The damage caused by repeated removal of fronts remains a difficult subject. Filler can be used to some extend as long as the damage is not too severe and some restorers have the option of using CNC to restore an area like this without the removal of any original wood. Many of us don’t.
Here I was dealing with heavy staining in the wood, 2 difficult cracks and a piece let in.
This morning’s retouch. I just love it.
A little tidy-up where a piece had been fitted previously against the rib by cleaning the joint, removing old retouch, levelling with filler varnish and applying new retouch over the top.
A recent customer job and yes, I did have the missing piece, just forgot to take a photo of it in place! Had to fit a little edge piece where it had broken off in the C curve.
When the front literally has no flat gluing surface in some areas and the least intrusive method available to us, is to run a gouge along the area and to take a large shaving with the same gouge from a piece of matching spruce. It usually takes more than 1 attempt, then it’s chalk-fitted and glued on.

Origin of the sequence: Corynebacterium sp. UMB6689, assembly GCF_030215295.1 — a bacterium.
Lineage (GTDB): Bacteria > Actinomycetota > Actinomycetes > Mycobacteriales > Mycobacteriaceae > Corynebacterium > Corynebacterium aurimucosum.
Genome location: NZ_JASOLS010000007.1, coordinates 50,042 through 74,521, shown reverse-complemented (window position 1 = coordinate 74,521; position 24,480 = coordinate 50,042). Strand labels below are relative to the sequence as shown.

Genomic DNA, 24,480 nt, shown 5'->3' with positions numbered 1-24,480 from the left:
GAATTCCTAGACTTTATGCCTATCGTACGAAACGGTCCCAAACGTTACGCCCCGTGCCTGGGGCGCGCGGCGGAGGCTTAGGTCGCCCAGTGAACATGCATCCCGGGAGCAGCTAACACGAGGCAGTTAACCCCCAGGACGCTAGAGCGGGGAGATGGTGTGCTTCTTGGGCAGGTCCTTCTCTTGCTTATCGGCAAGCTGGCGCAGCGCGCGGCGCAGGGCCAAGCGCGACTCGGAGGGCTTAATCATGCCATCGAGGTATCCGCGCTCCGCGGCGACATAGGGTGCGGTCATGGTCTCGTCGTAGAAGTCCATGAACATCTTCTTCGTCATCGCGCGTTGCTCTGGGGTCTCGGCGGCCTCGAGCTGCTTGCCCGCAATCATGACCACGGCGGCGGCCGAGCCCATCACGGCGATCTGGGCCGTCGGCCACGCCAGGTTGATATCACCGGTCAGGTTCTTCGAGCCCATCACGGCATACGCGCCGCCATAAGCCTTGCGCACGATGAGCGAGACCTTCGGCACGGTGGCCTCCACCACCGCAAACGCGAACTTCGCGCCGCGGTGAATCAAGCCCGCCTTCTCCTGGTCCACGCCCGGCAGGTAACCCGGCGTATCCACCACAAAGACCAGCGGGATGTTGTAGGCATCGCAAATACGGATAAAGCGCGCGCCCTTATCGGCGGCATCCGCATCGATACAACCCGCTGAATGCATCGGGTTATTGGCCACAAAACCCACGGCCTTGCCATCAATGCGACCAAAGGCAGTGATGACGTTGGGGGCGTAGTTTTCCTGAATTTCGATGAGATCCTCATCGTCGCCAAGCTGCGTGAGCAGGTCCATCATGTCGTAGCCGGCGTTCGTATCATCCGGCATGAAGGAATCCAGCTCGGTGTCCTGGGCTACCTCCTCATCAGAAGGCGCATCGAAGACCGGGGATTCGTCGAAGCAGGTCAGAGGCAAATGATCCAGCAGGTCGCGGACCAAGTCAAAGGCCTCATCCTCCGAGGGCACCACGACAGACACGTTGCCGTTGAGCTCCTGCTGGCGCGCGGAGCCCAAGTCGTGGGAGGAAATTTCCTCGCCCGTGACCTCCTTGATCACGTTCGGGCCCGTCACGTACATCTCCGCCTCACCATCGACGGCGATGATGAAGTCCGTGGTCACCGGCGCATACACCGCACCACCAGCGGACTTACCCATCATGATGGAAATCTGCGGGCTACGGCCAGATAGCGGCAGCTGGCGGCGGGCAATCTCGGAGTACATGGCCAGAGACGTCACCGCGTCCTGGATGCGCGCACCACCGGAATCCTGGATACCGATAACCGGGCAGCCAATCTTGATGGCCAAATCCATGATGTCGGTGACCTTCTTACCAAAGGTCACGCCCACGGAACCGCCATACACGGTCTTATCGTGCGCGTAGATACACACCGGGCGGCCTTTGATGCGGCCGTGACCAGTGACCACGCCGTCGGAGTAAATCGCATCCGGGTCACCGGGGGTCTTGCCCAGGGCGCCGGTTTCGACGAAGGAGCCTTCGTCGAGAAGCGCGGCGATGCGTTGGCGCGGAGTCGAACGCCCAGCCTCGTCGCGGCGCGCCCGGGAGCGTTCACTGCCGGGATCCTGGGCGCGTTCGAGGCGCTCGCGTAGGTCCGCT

This sequence of photos show an example of a rib having been damaged along the top from repeated removal of the front over the years and needing to be built up in height.
I always check the edges against the light to make sure the colour goes from a dark to a very light orange – only then are the edges thin enough for a shaving to be pressed on in the cast. I use a gouge as well as scrapers and sandpaper to achieve this.
The first shaving has now been glued across the area. 🤞